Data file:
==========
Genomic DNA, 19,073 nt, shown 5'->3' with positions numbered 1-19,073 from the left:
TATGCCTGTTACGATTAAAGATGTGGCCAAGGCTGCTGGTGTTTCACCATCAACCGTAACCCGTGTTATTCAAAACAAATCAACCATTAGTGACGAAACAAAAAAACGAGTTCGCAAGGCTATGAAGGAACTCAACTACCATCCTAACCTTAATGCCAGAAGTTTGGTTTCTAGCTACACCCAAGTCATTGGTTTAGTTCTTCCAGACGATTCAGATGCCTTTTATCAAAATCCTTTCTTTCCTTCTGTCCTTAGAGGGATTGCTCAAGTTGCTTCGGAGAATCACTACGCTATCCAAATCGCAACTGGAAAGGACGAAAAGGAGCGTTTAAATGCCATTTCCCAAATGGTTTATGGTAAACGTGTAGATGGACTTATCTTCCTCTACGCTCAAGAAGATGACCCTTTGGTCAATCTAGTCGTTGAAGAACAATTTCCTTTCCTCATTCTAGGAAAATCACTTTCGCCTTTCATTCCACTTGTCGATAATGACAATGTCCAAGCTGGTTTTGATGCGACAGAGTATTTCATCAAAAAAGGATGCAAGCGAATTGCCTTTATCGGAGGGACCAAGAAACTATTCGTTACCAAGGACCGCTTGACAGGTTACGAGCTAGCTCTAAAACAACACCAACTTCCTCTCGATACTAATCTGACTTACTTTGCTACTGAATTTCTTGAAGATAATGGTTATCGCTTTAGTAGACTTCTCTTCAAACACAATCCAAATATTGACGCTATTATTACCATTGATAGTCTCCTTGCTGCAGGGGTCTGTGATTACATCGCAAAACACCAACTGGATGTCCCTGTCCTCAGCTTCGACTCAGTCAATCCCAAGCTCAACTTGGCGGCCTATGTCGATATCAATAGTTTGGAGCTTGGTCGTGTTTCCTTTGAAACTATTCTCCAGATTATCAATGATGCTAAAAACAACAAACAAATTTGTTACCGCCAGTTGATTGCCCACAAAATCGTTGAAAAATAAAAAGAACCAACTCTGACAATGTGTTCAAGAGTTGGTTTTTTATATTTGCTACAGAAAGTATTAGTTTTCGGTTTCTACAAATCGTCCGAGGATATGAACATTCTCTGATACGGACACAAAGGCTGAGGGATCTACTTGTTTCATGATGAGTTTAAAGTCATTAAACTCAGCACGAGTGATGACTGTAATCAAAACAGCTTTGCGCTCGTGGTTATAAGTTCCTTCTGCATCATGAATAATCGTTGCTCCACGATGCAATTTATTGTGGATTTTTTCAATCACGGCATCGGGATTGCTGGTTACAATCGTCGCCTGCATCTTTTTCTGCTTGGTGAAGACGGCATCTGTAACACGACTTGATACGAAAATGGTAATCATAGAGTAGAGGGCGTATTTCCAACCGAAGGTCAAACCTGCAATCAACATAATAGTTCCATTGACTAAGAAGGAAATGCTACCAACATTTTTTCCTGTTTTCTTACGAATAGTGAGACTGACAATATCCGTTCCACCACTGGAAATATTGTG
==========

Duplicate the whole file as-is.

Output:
Genomic DNA, 19,073 nt, shown 5'->3' with positions numbered 1-19,073 from the left:
TATGCCTGTTACGATTAAAGATGTGGCCAAGGCTGCTGGTGTTTCACCATCAACCGTAACCCGTGTTATTCAAAACAAATCAACCATTAGTGACGAAACAAAAAAACGAGTTCGCAAGGCTATGAAGGAACTCAACTACCATCCTAACCTTAATGCCAGAAGTTTGGTTTCTAGCTACACCCAAGTCATTGGTTTAGTTCTTCCAGACGATTCAGATGCCTTTTATCAAAATCCTTTCTTTCCTTCTGTCCTTAGAGGGATTGCTCAAGTTGCTTCGGAGAATCACTACGCTATCCAAATCGCAACTGGAAAGGACGAAAAGGAGCGTTTAAATGCCATTTCCCAAATGGTTTATGGTAAACGTGTAGATGGACTTATCTTCCTCTACGCTCAAGAAGATGACCCTTTGGTCAATCTAGTCGTTGAAGAACAATTTCCTTTCCTCATTCTAGGAAAATCACTTTCGCCTTTCATTCCACTTGTCGATAATGACAATGTCCAAGCTGGTTTTGATGCGACAGAGTATTTCATCAAAAAAGGATGCAAGCGAATTGCCTTTATCGGAGGGACCAAGAAACTATTCGTTACCAAGGACCGCTTGACAGGTTACGAGCTAGCTCTAAAACAACACCAACTTCCTCTCGATACTAATCTGACTTACTTTGCTACTGAATTTCTTGAAGATAATGGTTATCGCTTTAGTAGACTTCTCTTCAAACACAATCCAAATATTGACGCTATTATTACCATTGATAGTCTCCTTGCTGCAGGGGTCTGTGATTACATCGCAAAACACCAACTGGATGTCCCTGTCCTCAGCTTCGACTCAGTCAATCCCAAGCTCAACTTGGCGGCCTATGTCGATATCAATAGTTTGGAGCTTGGTCGTGTTTCCTTTGAAACTATTCTCCAGATTATCAATGATGCTAAAAACAACAAACAAATTTGTTACCGCCAGTTGATTGCCCACAAAATCGTTGAAAAATAAAAAGAACCAACTCTGACAATGTGTTCAAGAGTTGGTTTTTTATATTTGCTACAGAAAGTATTAGTTTTCGGTTTCTACAAATCGTCCGAGGATATGAACATTCTCTGATACGGACACAAAGGCTGAGGGATCTACTTGTTTCATGATGAGTTTAAAGTCATTAAACTCAGCACGAGTGATGACTGTAATCAAAACAGCTTTGCGCTCGTGGTTATAAGTTCCTTCTGCATCATGAATAATCGTTGCTCCACGATGCAATTTATTGTGGATTTTTTCAATCACGGCATCGGGATTGCTGGTTACAATCGTCGCCTGCATCTTTTTCTGCTTGGTGAAGACGGCATCTGTAACACGACTTGATACGAAAATGGTAATCATAGAGTAGAGGGCGTATTTCCAACCGAAGGTCAAACCTGCAATCAACATAATAGTTCCATTGACTAAGAAGGAAATGCTACCAACATTTTTTCCTGTTTTCTTACGAATAGTGAGACTGACAATATCCGTTCCACCACTGGAAATATTGTG